by BRegs Blog Admin
The BRegs Blog recently received this query from a reader:
“I am currently in dispute with a client over non-payment of fees. I am the Assigned Certifier on the project. I have read the Code of Practice on this regarding reassignment but would like to know if anyone has had experience of this and how it played out.”
First and foremost you need to contact your professional organisation with your specific queries- the ACEI and EI have technical sections as do the RIAI and SCSI. However here are some thoughts on this general topic from someone on the BRegs Blog technical panel:
- There is no provision for you to resign in the SI.9 regulations. An owner (client) is the only person who can replace the Assigned Certifier on any project. You cannot do this yourself as there is no legal basis to withdraw once you agree to the Assignment in the Commencement Notice, undertaking to provide a Completion Certificate. Put it in writing to the owner and to the BCMS.
- There is no provision for fee resolution in advance of resignation unless you agreed this in your agreement with the owner at the start of the project. If there is no termination clause your client may look to force you to complete your undertaking to sign a Completion Certificate.
- There is no dispute procedure or arbitration process in the Building Control system, so any dispute resolution will have to be under your contract with your client, assuming you have allowed for this (see item 2 above)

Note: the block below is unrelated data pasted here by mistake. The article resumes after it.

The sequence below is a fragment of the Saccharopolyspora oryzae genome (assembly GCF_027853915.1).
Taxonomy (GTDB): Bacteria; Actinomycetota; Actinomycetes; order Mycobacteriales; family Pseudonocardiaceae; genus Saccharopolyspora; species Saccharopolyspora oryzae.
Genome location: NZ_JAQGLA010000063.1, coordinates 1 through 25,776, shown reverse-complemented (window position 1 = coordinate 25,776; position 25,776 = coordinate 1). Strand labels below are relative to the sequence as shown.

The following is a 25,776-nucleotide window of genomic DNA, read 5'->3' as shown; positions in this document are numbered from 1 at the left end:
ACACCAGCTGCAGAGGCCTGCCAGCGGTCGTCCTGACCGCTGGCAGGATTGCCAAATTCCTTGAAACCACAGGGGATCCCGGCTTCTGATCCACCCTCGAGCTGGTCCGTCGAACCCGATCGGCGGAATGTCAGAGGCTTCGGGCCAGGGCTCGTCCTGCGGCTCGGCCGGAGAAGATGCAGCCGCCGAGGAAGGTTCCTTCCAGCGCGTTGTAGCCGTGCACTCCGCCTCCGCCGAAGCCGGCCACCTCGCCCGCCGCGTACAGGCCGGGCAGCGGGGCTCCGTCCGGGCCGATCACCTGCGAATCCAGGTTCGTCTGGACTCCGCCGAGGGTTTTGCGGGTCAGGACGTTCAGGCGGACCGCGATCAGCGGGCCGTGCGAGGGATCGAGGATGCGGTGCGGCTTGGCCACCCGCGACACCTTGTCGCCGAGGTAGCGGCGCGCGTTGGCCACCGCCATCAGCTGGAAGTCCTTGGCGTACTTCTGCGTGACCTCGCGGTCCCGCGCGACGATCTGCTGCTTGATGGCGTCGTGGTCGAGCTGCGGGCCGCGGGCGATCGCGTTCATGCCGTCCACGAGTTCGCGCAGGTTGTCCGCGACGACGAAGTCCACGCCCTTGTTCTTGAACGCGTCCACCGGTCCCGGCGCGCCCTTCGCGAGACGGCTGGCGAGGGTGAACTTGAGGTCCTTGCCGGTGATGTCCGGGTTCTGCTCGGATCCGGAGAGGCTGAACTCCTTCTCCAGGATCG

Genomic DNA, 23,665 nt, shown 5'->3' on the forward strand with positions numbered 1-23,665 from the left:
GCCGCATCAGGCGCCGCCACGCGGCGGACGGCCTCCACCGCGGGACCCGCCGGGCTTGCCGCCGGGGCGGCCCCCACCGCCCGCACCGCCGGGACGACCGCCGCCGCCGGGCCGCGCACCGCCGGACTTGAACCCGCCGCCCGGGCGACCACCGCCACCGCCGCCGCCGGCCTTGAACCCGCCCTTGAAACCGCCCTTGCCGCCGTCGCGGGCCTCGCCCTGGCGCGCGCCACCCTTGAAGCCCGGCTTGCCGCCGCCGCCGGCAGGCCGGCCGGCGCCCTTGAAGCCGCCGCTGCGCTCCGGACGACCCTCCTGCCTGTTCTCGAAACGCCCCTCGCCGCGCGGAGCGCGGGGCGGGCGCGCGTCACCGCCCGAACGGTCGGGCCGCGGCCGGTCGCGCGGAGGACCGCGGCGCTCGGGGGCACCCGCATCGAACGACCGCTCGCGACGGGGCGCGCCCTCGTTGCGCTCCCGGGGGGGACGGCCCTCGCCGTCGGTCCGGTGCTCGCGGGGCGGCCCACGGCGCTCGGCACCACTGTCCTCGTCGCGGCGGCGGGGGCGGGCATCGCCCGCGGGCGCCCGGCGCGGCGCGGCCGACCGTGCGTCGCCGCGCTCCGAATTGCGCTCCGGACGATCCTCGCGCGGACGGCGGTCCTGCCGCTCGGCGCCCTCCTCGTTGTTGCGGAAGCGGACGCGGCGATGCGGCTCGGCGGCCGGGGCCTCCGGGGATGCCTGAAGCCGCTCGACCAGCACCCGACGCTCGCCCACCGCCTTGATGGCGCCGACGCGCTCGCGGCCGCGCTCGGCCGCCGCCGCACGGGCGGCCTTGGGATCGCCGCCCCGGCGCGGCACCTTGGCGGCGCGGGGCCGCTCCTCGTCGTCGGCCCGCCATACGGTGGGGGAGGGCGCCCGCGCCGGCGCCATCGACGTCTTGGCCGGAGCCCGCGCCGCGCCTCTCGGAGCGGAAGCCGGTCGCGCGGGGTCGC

- There is no system for a new Assigned Certifier to indemnify you or to resolve who is responsible for what in the Building Control Management System (BCMS). If there is a subsequent claim you and your Professional Indemnity will likely be drawn in, regardless of when the problem occurred.
- There are no protections for copyright of your work when it is passed on through the BCMS, you need to consider this with your client.
- If you continue as surveyor/engineer/architect and contract administrator on the job you need to set up the appointment of the new Assigned Certifier and your relationship with them very carefully e.g. what happens if they start to sign off work/materials that are not in accordance with the contract or that you will not certify payment for? What if they think that an Ancillary Certifier is not competent when you have a sub-contract in place?
- You will need to re-write your client service agreement if you are continuing in any role on the project.
- You will need to record everything on site before you handover (opening up may be advisable) to protect yourself from claims later. If you have already signed a Design Certificate you may need to make sure that design changes do not happen later that go unrecorded.
- If you are named as Assigned Certifier in contract documents (and sub contract documents) and collateral warranties, you need to make sure that these are changed.
- It is advisable to get specialist legal advice on this situation.
- You should inform your Professional Indemnity Insurers about this to be sure you are covered in future claims.
NOTE: This series of posts is not meant to undermine or be in opposition to any professional advice from registered representative bodies: rather it is to offer additional technical aids to those that find themselves in the position of having to deal with SI.9 in its current form. As with all information posted on the Bregs Blog we urge all practitioners to check with their respective professional bodies before assuming any roles or duties under Building Control (Amendment) Regulation (SI.9 of 2014). We hope to post a number of these practical posts and list in one area, so home owners, SME’s and professionals can drop in and click on a particular topic to get summary information that may be useful to them while working under the new regulations.